We once had a strong president who told us, “The only thing we have to fear is fear itself.”
Now we have a frightening president who tells us we must live in fear, that fear is our future, that fear is patriotic, that fear is America. He even color-codes it so we’ll know whether it’s a red-hot, super-scaredy day, or just a run-of-the-mill, orange-tinted day.
In case that’s too subtle, Bush’s Department of Homeland Security has developed a television commercial bringing fear down to a gut-wrenching level. The ad shows faces of worried children asking their mommies such questions as, “What if something happens, will you come get me?” A narrator warns that every family should be prepared for a terrorist attack. Finally the screen goes dark, and the punch line appears: “Everyone should have a plan.”
Welcome to Bush’s scary world.
The nonstop fear campaign is imposing the anti-America on our land of the free-an unrecognizable America of supreme executive authority, constant surveillance, secret government, suppression of dissent, and permanent war. As Bush himself put it in 2004, “Our enemies are innovative and resourceful, and so are we. They never stop thinking about new ways to harm our country and our people, and neither do we.”
He’s not the quickest bunny in the litter, but it’s not a laughing matter. Top Bush-Cheney autocrats are doing more to trample America’s democratic values than our enemies possibly can. It’s up to us to reassert and protect those values. More of us must speak out for them-more loudly, more frequently, more insistently. Remember: The opposite of courage is not cowardice. It’s conformity.
In another of his ever-changing rationales for his Iraq war, George W has bizarrely proclaimed that this conflagration is like the Vietnam War-a comparison he had spent the previous four years heatedly rejecting.
On at least one point, his Vietnam comparison is apt: Next year, the Iraq war will pass the $600 billion mark in U.S. spending, making it nearly as costly as the long Vietnam debacle. Bush has now requested an additional $173 billion for Iraq war funding in 2008, making it the most expensive year yet for his disastrous misadventure.
The question now is, where the hell is Congress? I know that the new Democratic leadership has only slim majorities and that the Bushites use filibusters, veto threats, and demagogic lies to thwart Democratic efforts to initiate a withdrawal from Iraq. But it’s time to toughen up. Asserting congressional authority to check and balance a runaway, lawless executive is not a mere political option, it’s a constitutional obligation.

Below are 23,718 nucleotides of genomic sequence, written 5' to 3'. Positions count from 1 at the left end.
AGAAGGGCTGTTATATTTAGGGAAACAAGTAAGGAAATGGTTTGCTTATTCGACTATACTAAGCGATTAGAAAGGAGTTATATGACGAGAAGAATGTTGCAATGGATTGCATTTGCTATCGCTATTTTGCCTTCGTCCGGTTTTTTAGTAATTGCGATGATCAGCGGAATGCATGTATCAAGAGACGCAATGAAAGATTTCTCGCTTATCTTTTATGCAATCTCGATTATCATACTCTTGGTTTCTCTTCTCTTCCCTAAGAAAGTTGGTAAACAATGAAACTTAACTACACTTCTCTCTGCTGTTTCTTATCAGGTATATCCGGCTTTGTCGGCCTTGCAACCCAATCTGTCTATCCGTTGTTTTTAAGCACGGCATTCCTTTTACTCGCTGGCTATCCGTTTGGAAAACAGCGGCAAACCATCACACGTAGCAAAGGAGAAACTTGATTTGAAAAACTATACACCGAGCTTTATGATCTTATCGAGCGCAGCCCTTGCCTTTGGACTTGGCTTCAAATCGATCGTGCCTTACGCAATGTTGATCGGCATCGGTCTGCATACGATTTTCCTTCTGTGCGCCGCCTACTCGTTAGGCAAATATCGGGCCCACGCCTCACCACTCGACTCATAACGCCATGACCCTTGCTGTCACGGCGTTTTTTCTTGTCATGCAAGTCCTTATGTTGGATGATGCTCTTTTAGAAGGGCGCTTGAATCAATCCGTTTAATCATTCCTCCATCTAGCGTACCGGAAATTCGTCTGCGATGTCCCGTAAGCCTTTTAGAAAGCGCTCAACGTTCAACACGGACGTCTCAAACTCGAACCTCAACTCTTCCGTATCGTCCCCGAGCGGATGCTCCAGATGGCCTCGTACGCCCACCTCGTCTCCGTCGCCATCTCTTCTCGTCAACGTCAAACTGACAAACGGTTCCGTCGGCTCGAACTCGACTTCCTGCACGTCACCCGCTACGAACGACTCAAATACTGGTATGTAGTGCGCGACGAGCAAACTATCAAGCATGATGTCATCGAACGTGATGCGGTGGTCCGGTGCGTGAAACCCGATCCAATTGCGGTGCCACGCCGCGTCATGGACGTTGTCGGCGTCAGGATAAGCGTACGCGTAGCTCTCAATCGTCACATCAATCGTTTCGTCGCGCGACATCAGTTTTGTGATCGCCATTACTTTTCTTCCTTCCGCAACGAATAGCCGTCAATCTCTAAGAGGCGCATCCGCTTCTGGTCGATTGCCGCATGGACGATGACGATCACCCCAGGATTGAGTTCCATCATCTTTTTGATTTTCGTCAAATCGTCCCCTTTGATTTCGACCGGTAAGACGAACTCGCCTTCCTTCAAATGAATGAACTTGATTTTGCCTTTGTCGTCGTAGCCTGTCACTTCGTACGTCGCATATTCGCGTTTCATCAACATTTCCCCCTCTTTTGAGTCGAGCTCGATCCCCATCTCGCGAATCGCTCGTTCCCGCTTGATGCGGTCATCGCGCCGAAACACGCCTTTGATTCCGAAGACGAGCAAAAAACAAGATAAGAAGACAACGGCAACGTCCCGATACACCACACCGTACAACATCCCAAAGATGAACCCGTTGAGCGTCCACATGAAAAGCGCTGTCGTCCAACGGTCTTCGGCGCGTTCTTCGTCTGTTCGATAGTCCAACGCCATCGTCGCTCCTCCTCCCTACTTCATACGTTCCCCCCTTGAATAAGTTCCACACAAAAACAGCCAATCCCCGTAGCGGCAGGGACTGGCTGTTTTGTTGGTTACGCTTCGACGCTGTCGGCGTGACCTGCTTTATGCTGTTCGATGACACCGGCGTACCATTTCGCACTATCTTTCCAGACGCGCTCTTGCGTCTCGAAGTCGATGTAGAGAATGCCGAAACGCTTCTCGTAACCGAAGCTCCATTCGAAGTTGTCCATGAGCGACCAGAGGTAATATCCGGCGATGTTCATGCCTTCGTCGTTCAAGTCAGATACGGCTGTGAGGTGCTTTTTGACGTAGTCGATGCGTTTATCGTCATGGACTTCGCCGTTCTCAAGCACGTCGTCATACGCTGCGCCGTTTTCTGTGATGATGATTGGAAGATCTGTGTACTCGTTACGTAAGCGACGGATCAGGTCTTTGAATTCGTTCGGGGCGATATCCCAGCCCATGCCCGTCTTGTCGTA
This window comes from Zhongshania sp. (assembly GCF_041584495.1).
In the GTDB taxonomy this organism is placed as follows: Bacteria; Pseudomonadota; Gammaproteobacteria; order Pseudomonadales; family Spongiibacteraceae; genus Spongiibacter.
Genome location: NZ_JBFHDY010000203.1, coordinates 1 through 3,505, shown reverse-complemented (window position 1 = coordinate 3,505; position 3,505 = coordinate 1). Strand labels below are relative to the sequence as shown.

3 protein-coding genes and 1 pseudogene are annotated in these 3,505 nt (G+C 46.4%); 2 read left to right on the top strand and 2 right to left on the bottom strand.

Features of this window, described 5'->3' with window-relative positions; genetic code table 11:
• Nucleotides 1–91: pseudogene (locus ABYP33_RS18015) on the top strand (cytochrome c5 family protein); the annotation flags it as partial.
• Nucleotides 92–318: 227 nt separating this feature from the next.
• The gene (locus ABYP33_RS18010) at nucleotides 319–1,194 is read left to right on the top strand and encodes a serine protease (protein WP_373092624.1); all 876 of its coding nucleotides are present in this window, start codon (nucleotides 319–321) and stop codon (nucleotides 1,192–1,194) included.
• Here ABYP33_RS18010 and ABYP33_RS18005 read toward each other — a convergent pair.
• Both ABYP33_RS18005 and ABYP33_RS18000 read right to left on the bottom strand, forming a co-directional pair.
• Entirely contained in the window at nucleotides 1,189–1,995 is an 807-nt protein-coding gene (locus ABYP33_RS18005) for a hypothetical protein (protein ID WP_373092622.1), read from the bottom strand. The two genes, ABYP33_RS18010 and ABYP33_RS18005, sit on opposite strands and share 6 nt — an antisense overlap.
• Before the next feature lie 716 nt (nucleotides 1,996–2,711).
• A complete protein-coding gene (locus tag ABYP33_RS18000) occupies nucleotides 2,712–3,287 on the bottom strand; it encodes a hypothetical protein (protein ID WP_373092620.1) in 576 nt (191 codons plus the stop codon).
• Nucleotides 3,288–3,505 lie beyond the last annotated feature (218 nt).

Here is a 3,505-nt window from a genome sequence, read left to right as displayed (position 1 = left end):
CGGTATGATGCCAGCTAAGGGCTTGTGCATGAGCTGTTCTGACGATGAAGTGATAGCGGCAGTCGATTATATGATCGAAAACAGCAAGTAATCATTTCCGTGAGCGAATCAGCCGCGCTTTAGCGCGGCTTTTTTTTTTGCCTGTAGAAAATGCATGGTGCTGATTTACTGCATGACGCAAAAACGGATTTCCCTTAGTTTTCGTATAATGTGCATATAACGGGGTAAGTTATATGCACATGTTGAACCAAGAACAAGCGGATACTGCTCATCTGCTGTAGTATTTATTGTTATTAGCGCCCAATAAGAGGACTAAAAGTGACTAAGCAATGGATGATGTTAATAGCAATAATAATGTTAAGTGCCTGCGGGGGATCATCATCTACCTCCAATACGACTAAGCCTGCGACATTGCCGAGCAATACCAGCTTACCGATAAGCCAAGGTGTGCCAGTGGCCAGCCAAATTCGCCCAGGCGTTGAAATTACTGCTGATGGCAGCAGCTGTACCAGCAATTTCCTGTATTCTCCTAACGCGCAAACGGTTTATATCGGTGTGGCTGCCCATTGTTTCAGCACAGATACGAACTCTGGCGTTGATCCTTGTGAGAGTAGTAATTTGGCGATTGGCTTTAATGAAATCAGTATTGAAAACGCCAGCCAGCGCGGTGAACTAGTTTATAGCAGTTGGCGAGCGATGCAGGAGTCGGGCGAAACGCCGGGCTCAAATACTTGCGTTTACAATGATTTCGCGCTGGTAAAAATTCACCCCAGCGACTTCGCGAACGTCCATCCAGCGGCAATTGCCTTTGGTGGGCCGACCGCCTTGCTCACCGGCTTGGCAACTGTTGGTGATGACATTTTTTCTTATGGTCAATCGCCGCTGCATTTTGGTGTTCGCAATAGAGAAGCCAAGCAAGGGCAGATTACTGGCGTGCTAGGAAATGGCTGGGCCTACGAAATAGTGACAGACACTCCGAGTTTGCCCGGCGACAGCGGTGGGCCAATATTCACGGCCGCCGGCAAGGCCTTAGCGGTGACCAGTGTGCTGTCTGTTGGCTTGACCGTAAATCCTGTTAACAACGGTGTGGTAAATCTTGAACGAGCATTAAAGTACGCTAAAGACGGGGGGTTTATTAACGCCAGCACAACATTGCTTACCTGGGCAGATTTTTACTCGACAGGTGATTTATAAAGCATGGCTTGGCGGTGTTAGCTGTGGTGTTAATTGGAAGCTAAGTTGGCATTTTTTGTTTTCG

The founders deliberately gave real muscle to Congress to use in situations like this, and previous lawmakers were not too timid to use it. From the exposÃ©s of the Fulbright hearings in the 1960s to the withholding of war funds in 1973 to stop Nixon from extending the Vietnam War into Laos and Cambodia, earlier Congresses have had the guts to show that they really are a co-equal branch of government.
It’s time for Congress to pull the purse strings on Bush’s war. It has the power to stop the needless killing and maiming of thousands more Americans and Iraqi civilians. Failure to use that power is not just political cowardice-it’s immoral.
During the 2004 Republican National Convention in New York, 1,100 people were arrested in one day during anti-war demonstrations. Most media pundits joined authorities in praising the police for stopping these “dangerous troublemakers.” But the city now faces 605 lawsuits from people contending they were merely exercising their right to free speech and assembly-making no trouble at all.
Based on witnesses and numerous videos taken of the demonstrations and arrests, protesters are winning their cases. It turns out that police were making mass arrests of innocent people-then making up arrest reports charging them with crimes they did not commit.
For instance, two guys and a young woman were videoed trying to string a banner onto a New York Public Library. “You can’t hang signs [there],” an officer told them, and they immediately took it down. “You can hold it, but you can’t hang it,” the officer said. So they did. Two seconds later, other police moved in and arrested them.
Police charged the three with “obstructing the entire intersection so no cars or pedestrians could pass through.” The woman was also charged with refusing to obey a police order and leading a parade through the intersection without a permit-even though the video clearly showed she had never left the library steps.
It’s not the demonstrators who are out of control, it’s the authorities. And they’re not merely cracking down on a few people-they’re trampling the constitutional rights of all of us.
For more information on Jim Hightower’s work-and to subscribe to his award-winning monthly newsletter, The Hightower Lowdown-visit www.jimhightower.com.